John Cage’s reach extended well beyond experimental music

John Cage’s ideas have long inspired artists inside and outside the experimental music subculture. Besides new-music figures considered disciples or associates — Christian Wolff, Earle Brown, Morton Feldman and David Tudor, for example — he had an effect on the most famous rock band of all time: Paul McCartney became interested in Cage in 1966, and the chaotic orchestration of the Beatles’ “A Day in the Life” is thought to have derived from Cage’s ideas, as had several of John Lennon’s songs during the band’s last years, including “Revolution 9,” with its debt to Cage’s notions of randomness.

Musicians further on the edge — Brian Eno, Steve Reich, La Monte Young, Anthony Braxton, Sonic Youth and Stereolab, which has a song called “John Cage Bubblegum” — bear his stamp as well.

The composer-writer-theoretician has also exerted an influence in the worlds of dance, visual art, opera and alternative rock. Here, a few artists speak about his impact.


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Every piece of music reflects the composer’s vision of the world. To enter Cage’s worldview is to be invited into a generous, humble, light space, where a virtuosic musical turn is of equal value to a routine action or a committed silence. Cage’s music gently asks the audience to silence the voice in your head that searches for meaning or anticipates a cadence; instead, Cage asks you to simply be present and coexist with the sounds that arise and die away.

— Yuval Sharon, opera director with roots in the New York City Opera; co-founder of Los Angeles artistic company the Industry

When Superchunk was touring a lot, in the ‘90s, I started to pick up records and books. I always thought his effect was about how you live your life, and how you think about art, rather than the way a Superchunk record is put together.

He was interested in the idea of indeterminacy and randomness and chaos — not just embracing it, but seeing the art in it. It’s a very generous take on the world.

It’s not something you’d throw on at a party, but the “Indeterminacy” record is so inspiring and surprising: It doesn’t matter what era it’s from, it’s still shocking. You don’t know what’s coming next.

— Mac McCaughan, singer and guitar player for the bands Superchunk and Portastatic and founder of the celebrated North Carolina-based indie-rock label Merge Records

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Cage inspired me when I knew him tremendously, and [he] became a kind of guru to most people who knew him. I did paintings and sculpture based on random operations. We all played around with his ideas, his ways of thinking.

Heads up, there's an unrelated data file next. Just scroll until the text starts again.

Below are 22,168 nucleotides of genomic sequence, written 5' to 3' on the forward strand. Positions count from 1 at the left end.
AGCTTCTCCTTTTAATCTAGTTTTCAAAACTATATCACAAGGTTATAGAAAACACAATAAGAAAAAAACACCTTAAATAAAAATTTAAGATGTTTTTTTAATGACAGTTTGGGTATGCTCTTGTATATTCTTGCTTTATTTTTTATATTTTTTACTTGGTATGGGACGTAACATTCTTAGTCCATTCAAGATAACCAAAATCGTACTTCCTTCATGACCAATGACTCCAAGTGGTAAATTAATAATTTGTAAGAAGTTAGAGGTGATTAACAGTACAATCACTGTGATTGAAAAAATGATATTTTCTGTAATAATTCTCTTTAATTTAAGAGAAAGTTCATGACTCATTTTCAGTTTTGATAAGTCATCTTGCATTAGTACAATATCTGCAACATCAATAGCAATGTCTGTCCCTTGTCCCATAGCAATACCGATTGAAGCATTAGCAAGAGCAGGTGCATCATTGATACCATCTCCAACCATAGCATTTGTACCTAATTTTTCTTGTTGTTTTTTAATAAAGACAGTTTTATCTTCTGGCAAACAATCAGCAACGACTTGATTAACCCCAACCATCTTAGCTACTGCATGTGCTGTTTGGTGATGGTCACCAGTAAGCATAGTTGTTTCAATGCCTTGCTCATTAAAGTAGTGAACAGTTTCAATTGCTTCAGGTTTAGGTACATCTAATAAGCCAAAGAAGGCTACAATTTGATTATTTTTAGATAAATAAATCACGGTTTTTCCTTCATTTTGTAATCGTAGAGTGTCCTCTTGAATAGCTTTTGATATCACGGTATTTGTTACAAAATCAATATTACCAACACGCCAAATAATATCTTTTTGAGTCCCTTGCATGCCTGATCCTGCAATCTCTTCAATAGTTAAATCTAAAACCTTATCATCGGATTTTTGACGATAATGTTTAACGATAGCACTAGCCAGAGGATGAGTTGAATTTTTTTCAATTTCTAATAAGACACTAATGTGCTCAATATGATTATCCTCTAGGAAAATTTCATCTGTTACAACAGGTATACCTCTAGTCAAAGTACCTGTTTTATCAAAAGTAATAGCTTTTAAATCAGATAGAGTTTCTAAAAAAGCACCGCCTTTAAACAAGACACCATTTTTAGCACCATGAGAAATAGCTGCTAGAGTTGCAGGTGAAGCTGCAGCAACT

By accepting the unexpected in art as in life. Welcoming the unknown, the surprising, the unfathomable, the illogic, the dense and working with it in the art work, the theatrical indeterminacy.

It works in art as in daily life, keeps us alert and ready to improvise. It gives us endless shocks, challenges and surprises. It keeps us young.

His presence was peculiar — unlike anyone else’s. He was always either smiling and laughing — or extremely serious. Nothing in between.

—Rachel Rosenthal, performance artist who knew Cage in New York in the 1950s and has run companies in L.A. that blur the lines among art, theater and dance

Cage was mostly important to people like me because of his use of chance and concepts like the sound of a room. I don’t think he was a huge influence on me as an artist, but his influence on thinking about art was enormous.

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It’s similar to someone like Jean-Luc Godard saying you need a beginning, middle and end, but not in that order. Cage is one of the figures who set the stage for what happened after 1955.

But whether artists were directly influenced, it’s hard to say. Being directly influenced by John Cage would be ridiculous, like being directly influenced by Warhol or Duchamp. You’d have to argue with it, subvert it.

—Jeremy Gilbert-Rolfe, British-born abstract painter and chair of the graduate art program at Art Center College of Design in Pasadena

A piece like “4'33"” is not just about silence — it’s about all kinds of environmental noises. For me, that led to a consciousness of the entire environment around a piece. Most European concert music had been about shutting out the environment.

Even a much later piece like “Roaratorio,” based on a reading of “Finnegans Wake,” might seem like the opposite because it’s very noisy. But I think there’s a real philosophical link between the two.

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Another really important thing about Cage is he created an experimental music network by identifying and connecting people who he thought should know each other.

— New-music composer Michael Pisaro teaches at Cal Arts in Valencia. He’s also a guitarist and a member of the international composers-performers group Wandelweiser.

Every song on “Love at the Bottom of the Sea” features these new chance-based electronic instruments — not traditional synthesizers — such as the Dewanatron Melody Gin, the Folktek Micro Garden and the Buchla Source of Uncertainty. They are not under my control, except that of course I can turn them off. This is the product of an aesthetic which wouldn’t exist without Cage.

Stephin Merritt founded the chamber-pop band the Magnetic Fields in Boston in the early ‘90s. He is now based in Los Angeles.